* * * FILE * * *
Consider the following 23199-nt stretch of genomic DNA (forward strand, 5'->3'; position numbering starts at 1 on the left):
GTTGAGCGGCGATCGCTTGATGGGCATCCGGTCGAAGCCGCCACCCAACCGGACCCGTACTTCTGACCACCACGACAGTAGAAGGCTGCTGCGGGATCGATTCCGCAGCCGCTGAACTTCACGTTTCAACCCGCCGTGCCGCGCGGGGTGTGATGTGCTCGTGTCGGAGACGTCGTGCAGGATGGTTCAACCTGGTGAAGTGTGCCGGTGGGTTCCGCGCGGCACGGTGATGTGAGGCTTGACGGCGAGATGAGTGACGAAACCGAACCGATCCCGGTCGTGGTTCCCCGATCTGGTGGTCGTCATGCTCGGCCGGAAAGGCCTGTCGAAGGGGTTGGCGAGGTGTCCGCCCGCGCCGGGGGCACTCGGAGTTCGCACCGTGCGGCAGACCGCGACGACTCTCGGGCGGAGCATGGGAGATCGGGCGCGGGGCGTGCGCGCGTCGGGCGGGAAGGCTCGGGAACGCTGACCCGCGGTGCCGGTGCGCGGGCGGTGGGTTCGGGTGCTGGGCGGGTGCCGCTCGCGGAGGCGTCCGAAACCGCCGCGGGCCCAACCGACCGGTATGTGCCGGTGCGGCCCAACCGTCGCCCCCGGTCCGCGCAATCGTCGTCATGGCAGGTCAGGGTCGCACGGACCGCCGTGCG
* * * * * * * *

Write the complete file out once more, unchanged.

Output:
Consider the following 23199-nt stretch of genomic DNA (forward strand, 5'->3'; position numbering starts at 1 on the left):
GTTGAGCGGCGATCGCTTGATGGGCATCCGGTCGAAGCCGCCACCCAACCGGACCCGTACTTCTGACCACCACGACAGTAGAAGGCTGCTGCGGGATCGATTCCGCAGCCGCTGAACTTCACGTTTCAACCCGCCGTGCCGCGCGGGGTGTGATGTGCTCGTGTCGGAGACGTCGTGCAGGATGGTTCAACCTGGTGAAGTGTGCCGGTGGGTTCCGCGCGGCACGGTGATGTGAGGCTTGACGGCGAGATGAGTGACGAAACCGAACCGATCCCGGTCGTGGTTCCCCGATCTGGTGGTCGTCATGCTCGGCCGGAAAGGCCTGTCGAAGGGGTTGGCGAGGTGTCCGCCCGCGCCGGGGGCACTCGGAGTTCGCACCGTGCGGCAGACCGCGACGACTCTCGGGCGGAGCATGGGAGATCGGGCGCGGGGCGTGCGCGCGTCGGGCGGGAAGGCTCGGGAACGCTGACCCGCGGTGCCGGTGCGCGGGCGGTGGGTTCGGGTGCTGGGCGGGTGCCGCTCGCGGAGGCGTCCGAAACCGCCGCGGGCCCAACCGACCGGTATGTGCCGGTGCGGCCCAACCGTCGCCCCCGGTCCGCGCAATCGTCGTCATGGCAGGTCAGGGTCGCACGGACCGCCGTGCG